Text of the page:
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Baltimore Ignite innovator grant deadline is tomorrow

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Get your applications in today! Baltimore Ignite wants big thinkers who just need a little loot to get their idea of the ground. The innovative speaker series devoted to sparking new conversations and innovative thinking across cultures and disciplines has one $1500 grant available for the person deemed to have the most innovative idea that will benefit the citizens of Baltimore City.

The grant is the brainchild of Heather Sarkissian, a former member of the Peace Corps. "My background is in economic and social development. I was helping someone write a grant application, five pages for 1500 bucks, and I said there has to be a better way to fund these projects," she explains.

The experience got Sarkissian thinking about Ignite, the decision to charge for tickets to the upcoming Ignite in March (so attendees have guaranteed seats), her Peace Corps experience and access to grant funding. "Because it was pretty easy to access grant funding you could do these really cool projects if the barrier to entry were a lot lower."

In keeping with the Ignite philosophy emphasizing brevit, the grant application can be no longer than 650 words. The project must be carried out by an individual and cannot be a continuation of a project that's already begun. It must be completed in six months and the winner will present the project at Baltimore Ignite 6.

"The idea is really just to provide people with the opportunity to realize a project that they've been thinking of, but didn't have the access to the cash the needed. Secondly, and more importantly, it's about igniting a conversation around really neat ideas for making Baltimore a better place. That's the more crucial part because in the end we'll only select one winner for the full amount, but that will get people thinking 'if I had $1500 I'd want to this or want to do that,'" she says.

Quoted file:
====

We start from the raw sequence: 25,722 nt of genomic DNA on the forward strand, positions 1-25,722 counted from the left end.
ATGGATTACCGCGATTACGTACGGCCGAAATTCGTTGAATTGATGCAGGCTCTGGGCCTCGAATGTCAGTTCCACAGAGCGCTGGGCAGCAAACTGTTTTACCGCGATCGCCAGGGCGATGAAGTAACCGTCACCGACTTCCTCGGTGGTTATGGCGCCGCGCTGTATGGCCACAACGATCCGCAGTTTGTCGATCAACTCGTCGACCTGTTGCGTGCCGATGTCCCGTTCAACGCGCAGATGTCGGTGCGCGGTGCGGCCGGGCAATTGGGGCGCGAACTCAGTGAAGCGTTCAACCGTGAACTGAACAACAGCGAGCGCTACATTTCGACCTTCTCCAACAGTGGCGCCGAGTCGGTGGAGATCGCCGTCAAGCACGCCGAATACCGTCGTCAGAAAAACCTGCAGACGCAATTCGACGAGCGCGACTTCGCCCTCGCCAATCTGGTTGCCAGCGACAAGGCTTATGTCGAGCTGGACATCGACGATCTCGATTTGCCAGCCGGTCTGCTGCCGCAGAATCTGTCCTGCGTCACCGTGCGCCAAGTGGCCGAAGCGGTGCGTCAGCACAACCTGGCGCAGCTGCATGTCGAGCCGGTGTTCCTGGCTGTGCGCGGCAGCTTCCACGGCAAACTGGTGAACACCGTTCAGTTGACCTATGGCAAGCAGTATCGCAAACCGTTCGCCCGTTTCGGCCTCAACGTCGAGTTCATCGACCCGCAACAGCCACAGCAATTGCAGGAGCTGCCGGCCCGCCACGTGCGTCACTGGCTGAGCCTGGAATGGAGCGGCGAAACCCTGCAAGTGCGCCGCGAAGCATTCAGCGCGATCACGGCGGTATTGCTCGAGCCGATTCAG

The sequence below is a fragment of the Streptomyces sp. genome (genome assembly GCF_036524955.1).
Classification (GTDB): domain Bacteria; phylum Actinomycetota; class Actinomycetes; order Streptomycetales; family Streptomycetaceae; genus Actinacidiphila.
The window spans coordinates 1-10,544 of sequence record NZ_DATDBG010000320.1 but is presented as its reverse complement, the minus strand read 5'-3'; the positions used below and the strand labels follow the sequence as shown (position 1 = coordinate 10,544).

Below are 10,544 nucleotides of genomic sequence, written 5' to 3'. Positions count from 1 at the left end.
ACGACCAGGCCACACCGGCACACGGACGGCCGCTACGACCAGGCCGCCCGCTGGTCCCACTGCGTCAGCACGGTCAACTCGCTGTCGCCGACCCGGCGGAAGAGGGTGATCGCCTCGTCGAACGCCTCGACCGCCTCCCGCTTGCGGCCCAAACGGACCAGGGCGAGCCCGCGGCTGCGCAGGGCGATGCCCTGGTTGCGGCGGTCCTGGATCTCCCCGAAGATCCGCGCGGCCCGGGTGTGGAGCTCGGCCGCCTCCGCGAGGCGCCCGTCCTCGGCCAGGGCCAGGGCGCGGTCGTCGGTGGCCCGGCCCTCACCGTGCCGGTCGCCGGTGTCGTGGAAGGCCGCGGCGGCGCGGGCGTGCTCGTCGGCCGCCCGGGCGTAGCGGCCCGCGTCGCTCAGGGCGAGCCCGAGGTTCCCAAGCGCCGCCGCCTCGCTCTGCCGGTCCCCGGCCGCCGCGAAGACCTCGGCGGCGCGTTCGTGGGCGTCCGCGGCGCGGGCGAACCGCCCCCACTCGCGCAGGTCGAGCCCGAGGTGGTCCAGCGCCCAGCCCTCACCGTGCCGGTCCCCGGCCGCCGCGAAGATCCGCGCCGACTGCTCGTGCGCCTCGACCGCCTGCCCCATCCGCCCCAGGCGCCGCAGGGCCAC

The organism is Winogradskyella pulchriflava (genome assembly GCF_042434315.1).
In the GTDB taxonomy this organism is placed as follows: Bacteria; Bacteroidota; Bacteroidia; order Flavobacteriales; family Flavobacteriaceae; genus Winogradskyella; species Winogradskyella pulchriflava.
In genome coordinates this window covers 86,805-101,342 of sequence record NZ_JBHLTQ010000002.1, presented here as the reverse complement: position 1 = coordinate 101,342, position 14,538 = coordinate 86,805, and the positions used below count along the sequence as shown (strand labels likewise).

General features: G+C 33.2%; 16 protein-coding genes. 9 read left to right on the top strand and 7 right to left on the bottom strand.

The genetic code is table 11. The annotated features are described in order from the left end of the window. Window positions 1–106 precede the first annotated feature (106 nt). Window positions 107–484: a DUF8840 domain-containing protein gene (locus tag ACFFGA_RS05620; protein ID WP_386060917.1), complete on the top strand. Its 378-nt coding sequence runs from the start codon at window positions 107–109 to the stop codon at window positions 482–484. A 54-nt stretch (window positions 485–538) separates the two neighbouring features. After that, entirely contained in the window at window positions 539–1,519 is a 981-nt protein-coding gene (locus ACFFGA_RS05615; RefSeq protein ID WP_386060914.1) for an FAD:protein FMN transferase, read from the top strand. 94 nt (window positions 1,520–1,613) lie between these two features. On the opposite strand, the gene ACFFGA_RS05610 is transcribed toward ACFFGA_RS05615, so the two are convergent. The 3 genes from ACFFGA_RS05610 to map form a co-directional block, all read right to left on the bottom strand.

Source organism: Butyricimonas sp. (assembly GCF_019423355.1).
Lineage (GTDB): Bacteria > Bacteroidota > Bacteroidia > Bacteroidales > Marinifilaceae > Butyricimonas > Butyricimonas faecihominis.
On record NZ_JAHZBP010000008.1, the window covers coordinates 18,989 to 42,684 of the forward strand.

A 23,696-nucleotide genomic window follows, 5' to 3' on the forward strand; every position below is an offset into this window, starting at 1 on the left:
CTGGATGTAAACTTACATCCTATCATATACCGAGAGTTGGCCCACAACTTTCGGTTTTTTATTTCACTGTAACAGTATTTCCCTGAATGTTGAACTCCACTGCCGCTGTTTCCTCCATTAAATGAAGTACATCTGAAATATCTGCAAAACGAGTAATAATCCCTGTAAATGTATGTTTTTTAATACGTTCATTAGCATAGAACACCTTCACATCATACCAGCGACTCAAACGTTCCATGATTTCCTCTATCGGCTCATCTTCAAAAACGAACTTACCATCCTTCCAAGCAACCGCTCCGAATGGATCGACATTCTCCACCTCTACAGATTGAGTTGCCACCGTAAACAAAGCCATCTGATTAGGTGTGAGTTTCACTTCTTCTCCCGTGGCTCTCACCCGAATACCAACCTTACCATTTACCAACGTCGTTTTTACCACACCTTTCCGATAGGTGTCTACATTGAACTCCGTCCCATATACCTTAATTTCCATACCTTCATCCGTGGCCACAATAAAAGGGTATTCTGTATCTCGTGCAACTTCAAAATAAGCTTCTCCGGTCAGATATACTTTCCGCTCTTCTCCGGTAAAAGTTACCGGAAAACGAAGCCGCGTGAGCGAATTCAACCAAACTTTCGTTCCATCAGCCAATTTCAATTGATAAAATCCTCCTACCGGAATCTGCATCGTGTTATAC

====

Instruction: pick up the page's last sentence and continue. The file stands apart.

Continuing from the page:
Over time Sarkissian expects that the Ignition grant will gain momentum with each successive Ignite and build up a database of "really cool ideas." The hope is that the grant will not only inspire Baltimore's citizens to think about what they can do to improve the city but also point the city's cash poor big thinkers in the direction of Baltimore organizations from which they could seek funding.

"Some of these individual citizens will either come up with ideas that are already being executed or fits very nicely with the mission of a non-profit and ideally we could just throw a contest that pairs these individuals up with the right organization that's doing this already," Sarkissian notes.

The grant committee includes members from the Baltimore Community Foundation, Enoch Pratt Library as well as several Baltimore Community Foundation grant recipients.

Source: Heather Sarkissian, Ignite Baltimore
Writer: Walaika Haskins
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